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25 February 2021

Flexible indium phosphide DHBT frequency boost

Southeast University and Nanjing Electronic Devices Institute in China have claimed the first demonstration of wafer-scale fabrication of high-frequency indium phosphide (InP) double heterostructure bipolar transistors (DHBTs) transferred to a flexible substrate [LiShu Wu et al, Semicond. Sci. Technol., vol36, p03LT02, 2021].

The team reports: “The cut-off frequency fT = 337GHz and maximum oscillation frequency fMAX = 485GHz are obtained, which represents the highest result ever reported in the field of flexible electronics to date.”

Flexible electronics is deployed is areas such as displays, solar cells, wearable electronics and bio-medical devices. Existing flexible electronics suffers from limited frequency performance, below the speed and bandwidth needed to access wireless communications/Internet of Things (IoT) technology. InP-based technology allows access to higher frequencies through much higher electron mobility.

Although new technologies such as graphene have enabled fT values of 198GHz (28.2GHz fMAX), the best flexible electronics performance previously was also achieved with InP, using high-electron-mobility transistor structures, achieving 160GHz fT and 290GHz fMAX.

The researchers contrast their wafer-scale achievement with previous reports, none of which “have yet been demonstrated to achieve high-performance flexible electronics at multi-gigahertz range on wafer scale, which will also limit the abroad application of RF flexible electronics.”

Figure 1: Layer structure of the InGaAs/InP DHBT.

Figure 1: Layer structure of the InGaAs/InP DHBT.

The DBHT material was grown on 3-inch InP substrate using molecular beam epitaxy (MBE) – see Figure 1. The material was fabricated into single-finger DHBTs, using a 0.5μm process. Wet etching was used to define three stacked mesas for the DHBT, using self-aligned techniques to define the base contact. The emitter/collector metals were titanium/platinum/gold, and the base was platinum/titanium/platinum/gold. Further steps included device isolation, planarization/passivation with benzocyclobutene, reactive-ion etch to expose metal terminal posts, and pad deposition.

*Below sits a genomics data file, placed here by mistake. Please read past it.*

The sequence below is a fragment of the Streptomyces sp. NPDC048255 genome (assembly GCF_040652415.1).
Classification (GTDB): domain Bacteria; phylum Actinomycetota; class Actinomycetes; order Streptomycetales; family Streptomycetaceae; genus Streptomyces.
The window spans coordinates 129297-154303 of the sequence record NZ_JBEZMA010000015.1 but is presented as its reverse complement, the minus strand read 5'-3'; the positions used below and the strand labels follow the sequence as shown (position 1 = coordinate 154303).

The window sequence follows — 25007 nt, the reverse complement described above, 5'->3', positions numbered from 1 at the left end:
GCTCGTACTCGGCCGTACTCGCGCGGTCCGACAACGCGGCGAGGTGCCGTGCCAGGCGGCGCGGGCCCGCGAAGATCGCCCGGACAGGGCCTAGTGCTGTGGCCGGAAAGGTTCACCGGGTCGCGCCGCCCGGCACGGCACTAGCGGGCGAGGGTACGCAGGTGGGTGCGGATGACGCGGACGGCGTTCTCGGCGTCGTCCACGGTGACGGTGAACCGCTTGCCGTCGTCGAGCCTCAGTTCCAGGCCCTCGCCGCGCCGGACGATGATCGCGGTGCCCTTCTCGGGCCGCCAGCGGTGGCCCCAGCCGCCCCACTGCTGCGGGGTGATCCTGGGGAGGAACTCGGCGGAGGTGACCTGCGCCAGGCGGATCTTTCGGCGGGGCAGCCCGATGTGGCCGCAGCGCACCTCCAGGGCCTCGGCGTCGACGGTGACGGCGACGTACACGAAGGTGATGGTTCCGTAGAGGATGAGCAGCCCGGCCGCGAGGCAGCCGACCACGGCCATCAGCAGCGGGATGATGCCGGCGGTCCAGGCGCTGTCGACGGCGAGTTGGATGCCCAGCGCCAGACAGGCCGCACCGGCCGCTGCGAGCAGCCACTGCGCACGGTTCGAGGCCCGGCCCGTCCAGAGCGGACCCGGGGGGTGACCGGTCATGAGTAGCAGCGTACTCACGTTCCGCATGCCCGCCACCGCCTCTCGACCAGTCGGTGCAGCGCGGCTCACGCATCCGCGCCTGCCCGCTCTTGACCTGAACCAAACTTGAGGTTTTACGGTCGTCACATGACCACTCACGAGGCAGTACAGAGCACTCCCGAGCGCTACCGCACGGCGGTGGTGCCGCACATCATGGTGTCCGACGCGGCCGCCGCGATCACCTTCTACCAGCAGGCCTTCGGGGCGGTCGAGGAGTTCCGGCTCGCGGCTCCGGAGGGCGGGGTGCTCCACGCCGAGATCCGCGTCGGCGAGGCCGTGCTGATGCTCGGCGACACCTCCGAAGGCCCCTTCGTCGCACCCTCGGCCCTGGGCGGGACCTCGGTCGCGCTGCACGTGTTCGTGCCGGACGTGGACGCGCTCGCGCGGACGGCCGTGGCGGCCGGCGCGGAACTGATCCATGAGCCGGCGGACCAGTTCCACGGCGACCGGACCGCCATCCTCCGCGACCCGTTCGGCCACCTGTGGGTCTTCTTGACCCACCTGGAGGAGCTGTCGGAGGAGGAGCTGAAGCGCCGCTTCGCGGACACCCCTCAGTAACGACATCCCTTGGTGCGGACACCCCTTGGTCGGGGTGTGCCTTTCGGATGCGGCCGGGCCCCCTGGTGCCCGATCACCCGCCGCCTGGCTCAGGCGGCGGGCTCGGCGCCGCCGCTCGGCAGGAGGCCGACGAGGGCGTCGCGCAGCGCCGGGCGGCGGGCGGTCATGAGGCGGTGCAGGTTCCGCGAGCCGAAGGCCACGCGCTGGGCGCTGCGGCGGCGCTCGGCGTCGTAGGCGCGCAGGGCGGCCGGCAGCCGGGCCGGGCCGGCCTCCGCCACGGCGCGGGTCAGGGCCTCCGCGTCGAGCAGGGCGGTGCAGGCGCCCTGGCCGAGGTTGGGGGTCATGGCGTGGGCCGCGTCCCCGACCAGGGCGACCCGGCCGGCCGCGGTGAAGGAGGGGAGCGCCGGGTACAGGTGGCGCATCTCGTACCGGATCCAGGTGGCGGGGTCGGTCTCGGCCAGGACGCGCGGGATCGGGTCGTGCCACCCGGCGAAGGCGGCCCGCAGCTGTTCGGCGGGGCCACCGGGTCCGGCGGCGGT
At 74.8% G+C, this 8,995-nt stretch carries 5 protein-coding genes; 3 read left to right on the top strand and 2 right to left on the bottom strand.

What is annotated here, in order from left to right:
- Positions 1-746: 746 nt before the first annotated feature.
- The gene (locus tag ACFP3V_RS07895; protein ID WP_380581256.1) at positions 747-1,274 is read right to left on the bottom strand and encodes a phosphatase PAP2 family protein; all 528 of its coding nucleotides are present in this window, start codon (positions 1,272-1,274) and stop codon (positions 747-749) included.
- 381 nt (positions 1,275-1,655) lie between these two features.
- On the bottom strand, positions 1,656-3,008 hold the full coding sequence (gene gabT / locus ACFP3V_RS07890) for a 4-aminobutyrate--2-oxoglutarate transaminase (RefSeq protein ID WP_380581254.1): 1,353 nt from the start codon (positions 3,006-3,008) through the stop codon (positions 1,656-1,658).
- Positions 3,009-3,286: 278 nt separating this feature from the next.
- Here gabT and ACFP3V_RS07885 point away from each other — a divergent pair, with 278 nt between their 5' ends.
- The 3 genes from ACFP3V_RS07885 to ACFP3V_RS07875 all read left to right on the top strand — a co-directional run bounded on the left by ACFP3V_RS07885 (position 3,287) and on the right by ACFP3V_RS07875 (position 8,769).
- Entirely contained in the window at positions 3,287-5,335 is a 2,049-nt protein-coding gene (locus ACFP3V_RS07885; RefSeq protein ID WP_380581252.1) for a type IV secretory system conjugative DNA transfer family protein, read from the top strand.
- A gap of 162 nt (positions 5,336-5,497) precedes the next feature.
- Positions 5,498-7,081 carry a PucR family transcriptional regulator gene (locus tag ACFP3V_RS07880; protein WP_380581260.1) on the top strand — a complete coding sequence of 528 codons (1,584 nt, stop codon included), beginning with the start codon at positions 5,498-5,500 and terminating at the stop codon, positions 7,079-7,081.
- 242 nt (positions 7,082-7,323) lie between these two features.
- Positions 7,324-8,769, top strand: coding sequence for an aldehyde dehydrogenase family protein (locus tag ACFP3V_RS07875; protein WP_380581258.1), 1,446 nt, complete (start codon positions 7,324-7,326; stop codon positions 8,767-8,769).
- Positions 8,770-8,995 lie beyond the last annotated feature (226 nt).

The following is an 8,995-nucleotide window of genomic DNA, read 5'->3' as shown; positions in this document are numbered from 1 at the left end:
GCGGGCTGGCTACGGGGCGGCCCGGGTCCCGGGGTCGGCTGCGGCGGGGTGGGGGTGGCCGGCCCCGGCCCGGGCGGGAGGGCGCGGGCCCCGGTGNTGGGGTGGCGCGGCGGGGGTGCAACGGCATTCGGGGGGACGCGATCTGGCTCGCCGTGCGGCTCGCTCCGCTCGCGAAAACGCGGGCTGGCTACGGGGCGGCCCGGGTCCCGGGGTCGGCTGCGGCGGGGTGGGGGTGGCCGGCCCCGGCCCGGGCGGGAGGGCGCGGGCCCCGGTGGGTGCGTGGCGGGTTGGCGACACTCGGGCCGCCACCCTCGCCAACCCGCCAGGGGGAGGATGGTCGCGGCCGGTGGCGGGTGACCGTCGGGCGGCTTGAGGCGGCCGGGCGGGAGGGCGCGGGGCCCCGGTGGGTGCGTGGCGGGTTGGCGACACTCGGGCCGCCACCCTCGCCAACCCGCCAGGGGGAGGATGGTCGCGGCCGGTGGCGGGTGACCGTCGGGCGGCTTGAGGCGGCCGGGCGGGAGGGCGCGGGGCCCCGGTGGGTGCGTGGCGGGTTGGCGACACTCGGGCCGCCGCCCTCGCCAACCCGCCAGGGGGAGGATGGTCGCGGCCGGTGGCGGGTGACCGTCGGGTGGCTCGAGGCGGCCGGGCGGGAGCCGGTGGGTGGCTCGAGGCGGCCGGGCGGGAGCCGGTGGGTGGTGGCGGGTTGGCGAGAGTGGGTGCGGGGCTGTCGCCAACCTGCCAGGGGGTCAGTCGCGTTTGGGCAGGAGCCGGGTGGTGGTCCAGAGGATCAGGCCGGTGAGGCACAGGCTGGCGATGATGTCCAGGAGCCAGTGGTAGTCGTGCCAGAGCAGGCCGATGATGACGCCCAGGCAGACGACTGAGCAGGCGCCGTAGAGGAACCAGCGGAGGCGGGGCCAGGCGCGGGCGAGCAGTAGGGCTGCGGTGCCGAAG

The transfer to flexible substrate involved temporary adhesion to sapphire carrier to enable removal/thinning of the InP substrate using mechanical lapping, followed by selective wet etching with a solution based on hydrochloric acid. The indium gallium arsenide (InGaAs) stop layer was removed with a solution based on orthophosphoric acid. The 2μm-thick device was then permanently bonded to the flexible substrate, and the sapphire carrier was removed.

DC measurements showed some degradation in performance in terms of collector current relative to devices not transferred to flexible substrates. The researchers attribute the degradation to poor thermal conductivity of the flexible substrate, about a factor of three lower than for InP. Self-heating can severely impact transistor performance. The maximum gain of 31 was only slightly impaired relative to the non-flexible devices.

Figure 2: Comparison of fT/fMAX with previously reported semiconductor transistors on flexible substrate.

Figure 2: Comparison of fT/fMAX with previously reported semiconductor transistors on flexible substrate.

The frequency performance was measured up to 40GHz. A conventional DHBT achieved an extrapolated fT of 385GHZ with an fMAX of 570GHz. The DHBT on flexible substrate registered an fT of 337GHz and an fMAX of 485GHz. The researcher compared their work with other reports (Figure 2).

Figure 3: (a) Optical image of 3-inch InP DHBTs on flexible substrate. (b) fT/fMAX performance mapping under same measurement condition.

Figure 3: (a) Optical image of 3-inch InP DHBTs on flexible substrate. (b) fT/fMAX performance mapping under same measurement condition.

The process yield was around 73%, with most failed devices being on the periphery of the wafer (Figure 3). The failure was attributed to local defects. The frequency performance of the resulting devices varied only slightly.

Tags: InGaAs InP DHBTs InP substrates

Visit: https://doi.org/10.1088/1361-6641/abe05b

The author Mike Cooke is a freelance technology journalist who has worked in the semiconductor and advanced technology sectors since 1997.

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